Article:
- Style: Weizenbock
- ABV: 8.5%
Up for review this week is Neshaminy Creek’s Neshaminator. Its a German Wheat Bock, also known as Weizenbock in German. For those who are unfamiliar with this style, a wheat bock is a strong lager brewed with wheat with a typical ABV range between 7.0-9.5% and an IBU range between 15-35. Weizenbock is a style of bock brewed using wheat instead of barley. It was first produced in Bavaria in 1907 by G. Schneider & Sohn and was named Aventinus after a Bavarian historian. The style combines darker Munich malts and top-fermenting wheat beer yeast, brewed at the strength of a doppelbock.
“The German-style Weizenbock is a wheat version of a German-Style Bock, or a bigger and beefier Dunkelweizen. Malt mellanoidins and Weizen Ale yeast are the star ingredients. If served with yeast, the appearance may appropriately be very cloudy. With flavors of bready malt and dark fruits like plum, raisin, and grape, this style is low on bitterness and high on carbonation. Balanced clove-like phenols and fruity, banana-like esters produce a well-rounded aroma.” – BeerAdvocate
Bock styled beers is an old style dating back to the 1300s, which was first brewed in Einbeck Germany. Due to the Bavarian accent, Einbeck became “ein bock” which translates to “billy goat” in German and thus the connection with a goat has stuck (you’ll often see a goat pictured on beer labels of Bock style beers). One last thing about bock…there has been a thought that bock beer was made from the dregs from the brewers kettle. This is not true – making beer is too exacting and this treatment would not stand up to brewing standards and would taste absolutely horrible, and rancid.
Wait, one last cool fact before we get to the review. You will often see stronger styled Bocks such as the Dopplebock or Weizenbock with “ator added to the end of the beers name, such as Neshaminator. This is due in part to the monks who originally brewed Doppelbock and named their beer “Salvator” literally meaning “Savior”, originally brewed for the feast of St. Francis of Paola on April 2nd, which often falls into Lent. The monks would fast during this time, so they would beef up the beers they were drinking to get nutrients. The Dopplebock became their liquid bread. Brewers kept the “ator” part as an ode to the monks and also as a signpost to the style.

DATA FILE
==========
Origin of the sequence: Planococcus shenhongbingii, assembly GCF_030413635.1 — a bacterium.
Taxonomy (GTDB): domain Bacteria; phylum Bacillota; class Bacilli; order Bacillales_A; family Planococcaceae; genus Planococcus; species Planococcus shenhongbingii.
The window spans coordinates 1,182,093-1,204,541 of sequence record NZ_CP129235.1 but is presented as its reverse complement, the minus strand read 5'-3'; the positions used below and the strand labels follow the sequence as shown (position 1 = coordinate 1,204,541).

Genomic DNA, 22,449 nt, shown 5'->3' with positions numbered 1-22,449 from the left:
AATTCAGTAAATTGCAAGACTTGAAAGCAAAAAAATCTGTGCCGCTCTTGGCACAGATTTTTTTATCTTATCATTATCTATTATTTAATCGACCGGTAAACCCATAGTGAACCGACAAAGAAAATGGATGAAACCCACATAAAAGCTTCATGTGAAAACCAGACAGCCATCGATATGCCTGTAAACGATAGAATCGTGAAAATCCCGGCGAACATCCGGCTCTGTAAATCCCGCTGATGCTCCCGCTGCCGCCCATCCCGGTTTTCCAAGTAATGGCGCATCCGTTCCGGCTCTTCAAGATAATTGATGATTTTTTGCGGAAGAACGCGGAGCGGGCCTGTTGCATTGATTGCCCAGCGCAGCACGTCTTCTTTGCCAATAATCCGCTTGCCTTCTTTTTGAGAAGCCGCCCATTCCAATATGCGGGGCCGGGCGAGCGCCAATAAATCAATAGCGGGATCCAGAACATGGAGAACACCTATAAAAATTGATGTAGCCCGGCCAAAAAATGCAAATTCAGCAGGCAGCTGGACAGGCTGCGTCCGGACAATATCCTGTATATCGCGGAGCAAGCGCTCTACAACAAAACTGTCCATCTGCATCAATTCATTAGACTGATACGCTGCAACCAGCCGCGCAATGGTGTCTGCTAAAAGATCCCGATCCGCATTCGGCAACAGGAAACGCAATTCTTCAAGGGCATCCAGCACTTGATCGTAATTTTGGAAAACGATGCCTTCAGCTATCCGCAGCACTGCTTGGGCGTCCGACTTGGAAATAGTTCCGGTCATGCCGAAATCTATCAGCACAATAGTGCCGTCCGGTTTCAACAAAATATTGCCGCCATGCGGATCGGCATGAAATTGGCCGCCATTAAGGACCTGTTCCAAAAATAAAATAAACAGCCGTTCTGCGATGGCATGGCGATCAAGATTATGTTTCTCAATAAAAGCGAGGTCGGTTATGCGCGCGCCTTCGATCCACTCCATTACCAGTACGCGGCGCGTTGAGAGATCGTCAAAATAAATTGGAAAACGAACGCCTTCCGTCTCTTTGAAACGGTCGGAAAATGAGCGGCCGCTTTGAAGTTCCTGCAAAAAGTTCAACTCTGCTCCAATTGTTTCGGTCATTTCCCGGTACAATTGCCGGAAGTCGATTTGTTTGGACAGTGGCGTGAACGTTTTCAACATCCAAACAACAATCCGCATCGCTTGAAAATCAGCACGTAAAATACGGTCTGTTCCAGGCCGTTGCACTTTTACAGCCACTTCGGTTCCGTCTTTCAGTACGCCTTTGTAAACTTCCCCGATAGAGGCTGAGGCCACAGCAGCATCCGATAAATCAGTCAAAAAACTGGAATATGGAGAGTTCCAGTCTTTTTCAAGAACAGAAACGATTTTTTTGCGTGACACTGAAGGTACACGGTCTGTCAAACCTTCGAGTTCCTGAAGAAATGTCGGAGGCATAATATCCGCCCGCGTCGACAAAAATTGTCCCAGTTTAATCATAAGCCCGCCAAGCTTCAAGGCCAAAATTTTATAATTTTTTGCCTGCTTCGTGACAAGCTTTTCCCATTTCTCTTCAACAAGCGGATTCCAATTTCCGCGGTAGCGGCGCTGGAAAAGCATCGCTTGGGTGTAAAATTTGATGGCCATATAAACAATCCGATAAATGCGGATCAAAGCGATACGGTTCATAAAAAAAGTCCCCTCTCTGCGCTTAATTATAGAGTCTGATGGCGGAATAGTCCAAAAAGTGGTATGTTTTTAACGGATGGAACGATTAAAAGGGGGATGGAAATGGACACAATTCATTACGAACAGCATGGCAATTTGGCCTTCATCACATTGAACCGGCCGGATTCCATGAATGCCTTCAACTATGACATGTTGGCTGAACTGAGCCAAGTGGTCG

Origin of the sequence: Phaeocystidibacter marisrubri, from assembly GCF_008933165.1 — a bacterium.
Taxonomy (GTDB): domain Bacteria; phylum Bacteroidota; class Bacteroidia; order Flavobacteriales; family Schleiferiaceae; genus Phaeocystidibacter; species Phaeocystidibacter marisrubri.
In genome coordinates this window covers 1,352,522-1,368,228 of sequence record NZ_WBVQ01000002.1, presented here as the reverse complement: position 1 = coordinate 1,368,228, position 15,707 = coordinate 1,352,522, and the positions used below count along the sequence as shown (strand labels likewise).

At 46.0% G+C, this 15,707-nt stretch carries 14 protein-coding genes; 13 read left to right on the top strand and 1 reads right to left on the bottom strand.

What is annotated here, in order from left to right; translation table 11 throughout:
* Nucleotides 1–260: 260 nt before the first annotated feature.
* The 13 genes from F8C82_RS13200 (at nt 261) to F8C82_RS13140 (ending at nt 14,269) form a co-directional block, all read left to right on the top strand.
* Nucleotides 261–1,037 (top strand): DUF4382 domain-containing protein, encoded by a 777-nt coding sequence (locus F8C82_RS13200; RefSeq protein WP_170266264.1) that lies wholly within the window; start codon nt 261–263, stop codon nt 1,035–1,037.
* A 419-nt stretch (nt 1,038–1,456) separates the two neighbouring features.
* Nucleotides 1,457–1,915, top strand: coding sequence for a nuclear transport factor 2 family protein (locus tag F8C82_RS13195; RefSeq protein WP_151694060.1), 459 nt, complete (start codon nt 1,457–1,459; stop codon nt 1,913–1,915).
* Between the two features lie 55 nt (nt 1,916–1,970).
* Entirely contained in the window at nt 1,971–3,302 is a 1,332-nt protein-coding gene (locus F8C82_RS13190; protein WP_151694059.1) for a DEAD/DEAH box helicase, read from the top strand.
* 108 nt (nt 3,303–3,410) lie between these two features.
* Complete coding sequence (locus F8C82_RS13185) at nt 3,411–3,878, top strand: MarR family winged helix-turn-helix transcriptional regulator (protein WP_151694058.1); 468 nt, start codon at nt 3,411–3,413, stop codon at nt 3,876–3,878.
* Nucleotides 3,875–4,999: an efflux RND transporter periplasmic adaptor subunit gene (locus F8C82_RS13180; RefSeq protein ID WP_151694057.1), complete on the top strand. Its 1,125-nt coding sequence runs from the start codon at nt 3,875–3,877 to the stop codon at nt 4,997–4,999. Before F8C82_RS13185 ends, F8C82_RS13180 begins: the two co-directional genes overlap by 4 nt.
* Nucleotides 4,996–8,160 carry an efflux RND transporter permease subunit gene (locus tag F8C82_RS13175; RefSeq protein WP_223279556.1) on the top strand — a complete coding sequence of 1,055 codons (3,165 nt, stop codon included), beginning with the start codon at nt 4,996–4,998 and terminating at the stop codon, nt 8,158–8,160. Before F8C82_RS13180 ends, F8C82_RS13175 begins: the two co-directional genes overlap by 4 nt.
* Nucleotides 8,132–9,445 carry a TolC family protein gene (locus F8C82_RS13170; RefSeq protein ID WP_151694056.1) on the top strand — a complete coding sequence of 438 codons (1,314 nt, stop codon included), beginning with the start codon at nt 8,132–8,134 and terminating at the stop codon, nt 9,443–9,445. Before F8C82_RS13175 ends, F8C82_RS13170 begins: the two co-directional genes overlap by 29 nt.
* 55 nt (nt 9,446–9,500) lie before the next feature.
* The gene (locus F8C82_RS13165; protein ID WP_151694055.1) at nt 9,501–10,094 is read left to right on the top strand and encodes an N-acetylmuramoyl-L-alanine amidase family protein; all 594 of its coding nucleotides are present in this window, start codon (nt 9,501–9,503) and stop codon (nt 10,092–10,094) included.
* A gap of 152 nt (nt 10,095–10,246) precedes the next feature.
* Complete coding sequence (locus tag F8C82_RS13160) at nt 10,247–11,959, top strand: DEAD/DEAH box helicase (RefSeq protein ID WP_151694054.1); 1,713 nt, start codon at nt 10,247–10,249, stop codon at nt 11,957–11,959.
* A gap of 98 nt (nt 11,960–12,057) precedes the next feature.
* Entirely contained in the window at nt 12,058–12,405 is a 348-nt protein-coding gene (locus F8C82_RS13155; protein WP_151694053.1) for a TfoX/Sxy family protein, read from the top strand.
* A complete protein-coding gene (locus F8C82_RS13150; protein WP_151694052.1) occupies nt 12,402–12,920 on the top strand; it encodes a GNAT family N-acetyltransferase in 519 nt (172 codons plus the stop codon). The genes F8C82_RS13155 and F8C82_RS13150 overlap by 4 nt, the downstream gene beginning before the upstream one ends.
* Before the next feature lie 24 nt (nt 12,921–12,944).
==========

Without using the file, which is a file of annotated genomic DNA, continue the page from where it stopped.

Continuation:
Ok, let’s kick this review off. I poured this beer into a tulip style glass and could immediately smell the banana, and clove permeating the air. A dark, murky brown liquid sat in my glass, with very little head. It was almost crimson looking when held to the light. On my first sip I was hit with the initial banana and clove notes. This was all followed by notes of orange peel, clove honey, rose water, cinnamon, fig, dates, roasted apples, and slight bubblegum. A sweet malt backbone gave off flavors of dark brown sugar, and pie crust. Everything flowed perfectly until the end. The finish had some heat to it, and gave off flavors similar to cough syrup. The body was light and crisp, with high carbonation. There was no stickiness on the palate.
I really did enjoy this beer. I think it was a great take on the style. The only downfall I feel this beer had was its brash finish. The warmer the beer got, the more harsh the finish seemed to be. It wasn’t so bad though that it would turn me away from having this beer again. In fact, I went and got a second 4-pack after I finished the first one which was given to me for Christmas. It was a great present. Anyway, if you want to try something different than your usual IPA’s, and Stouts, let this be the one. Don’t be afraid of dark beers. Just because they are dark, doesn’t mean they will be a heavy/filling beer. This piquant beer will offer just as many, if not more flavors than most of your IPAs and Stouts. Its going to have far less bitterness than either, and may even be less sweet. If you try this beer, or even this style, let me know what you think…I’d love to hear from some of you!